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The future of document management

Stuart Douglass

At iManage we see more and more organizations move toward integrated technology and an integrated document management and retention strategy.

On the technology side, this is the direction of travel:

Transform how you manage and use knowledge

On the document management side, as well as thinking about how documents are created, shared, and utilized, organizations need to think about retention. It is often unworkable to have a retention policy of say three to five years for documents when many organizations have decades of historical information that remains a vital part of their knowledge base.

But setting retention policies that apply to documents across a range of different applications or platforms and expecting people to manually copy what they need to keep as part of their daily work practice isn’t feasible, either. And as more pressing tasks are prioritized, irreplaceable knowledge assets may be lost.

What is the solution to this dilemma?

At our latest 2023 ConnectLive event, iManage customer MassMutual explained how legal brings emails into iManage so that a blanket retention policy can be applied and, crucially, with no loss of important historical emails or their attached documents. Once this information lives within iManage, critical organizational knowledge is not only retained, it can be searched against, along with other company data.

This kind of move can be transformational to how a business manages and utilizes its knowledge. MassMutual’s legal team said their work with iManage on emails and retention policies has even helped them take a leadership position on data retention within the wider organization. They said they planned to take their strategy beyond Outlook — and why wouldn’t they?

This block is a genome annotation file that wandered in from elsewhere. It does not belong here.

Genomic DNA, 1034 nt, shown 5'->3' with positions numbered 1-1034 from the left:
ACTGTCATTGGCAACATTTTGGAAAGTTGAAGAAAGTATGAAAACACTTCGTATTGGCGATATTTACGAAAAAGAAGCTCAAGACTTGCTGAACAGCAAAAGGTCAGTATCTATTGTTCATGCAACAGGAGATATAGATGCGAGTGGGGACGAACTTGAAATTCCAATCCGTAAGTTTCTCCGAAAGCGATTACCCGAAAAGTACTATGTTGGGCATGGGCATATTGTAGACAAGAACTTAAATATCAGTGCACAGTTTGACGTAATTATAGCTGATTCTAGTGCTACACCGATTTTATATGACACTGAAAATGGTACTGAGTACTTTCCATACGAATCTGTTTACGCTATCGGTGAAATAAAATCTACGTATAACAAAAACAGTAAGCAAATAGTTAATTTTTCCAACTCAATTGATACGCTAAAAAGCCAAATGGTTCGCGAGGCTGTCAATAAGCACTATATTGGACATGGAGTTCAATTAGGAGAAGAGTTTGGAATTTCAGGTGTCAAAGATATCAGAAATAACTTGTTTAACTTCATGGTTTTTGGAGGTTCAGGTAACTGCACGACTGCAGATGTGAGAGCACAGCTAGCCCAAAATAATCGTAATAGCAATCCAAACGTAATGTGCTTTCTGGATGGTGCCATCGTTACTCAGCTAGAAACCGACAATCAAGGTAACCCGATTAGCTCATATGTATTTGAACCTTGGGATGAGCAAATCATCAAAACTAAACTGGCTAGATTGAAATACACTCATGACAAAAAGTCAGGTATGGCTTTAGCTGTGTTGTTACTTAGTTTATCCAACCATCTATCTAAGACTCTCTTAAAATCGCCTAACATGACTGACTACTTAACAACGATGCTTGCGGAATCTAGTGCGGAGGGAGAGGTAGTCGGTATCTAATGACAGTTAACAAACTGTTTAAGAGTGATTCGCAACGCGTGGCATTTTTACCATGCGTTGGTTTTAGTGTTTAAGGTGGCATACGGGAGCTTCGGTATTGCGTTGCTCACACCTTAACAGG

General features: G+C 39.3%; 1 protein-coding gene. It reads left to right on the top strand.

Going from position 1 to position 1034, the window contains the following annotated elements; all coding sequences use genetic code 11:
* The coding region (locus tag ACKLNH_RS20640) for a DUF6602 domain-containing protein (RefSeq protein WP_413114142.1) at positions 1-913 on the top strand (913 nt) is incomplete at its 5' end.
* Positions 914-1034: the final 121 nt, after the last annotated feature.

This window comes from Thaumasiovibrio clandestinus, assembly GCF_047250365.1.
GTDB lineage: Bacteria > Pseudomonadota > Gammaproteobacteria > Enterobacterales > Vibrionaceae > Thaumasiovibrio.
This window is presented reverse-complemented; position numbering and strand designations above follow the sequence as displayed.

In iManage, documents that were once saved as attachments to personal emails can be indexed using metadata, and their precious content made available to a much broader group of users. Knowledge that could previously be retrieved only if you knew it existed, knew who to ask, and they knew where to find it, is now integrated into the organizational knowledge base. Its usefulness and value is transformed and available to all.

The heart of the organization

Document management lies right at the heart of what organizations do. Opening up access improves productivity for everyone. Establishing retention policies that are legal, fair, and (above all) workable saves users from doing their own document triage. And all of this makes work easier for the technical team, as well.

But moving your emails and attachments into the broader knowledge base doesn’t happen by accident. An organization doesn’t transition to an entirely new way of working without a vision — and a strategy that can make the vision real. So what’s your vision? And what’s your strategy?

Let’s talk.

About the author

Stuart Douglass

Stuart Douglass has 25+ years of experience in the technology industry. He specializes in helping corporate legal departments reach their goals with the right technology.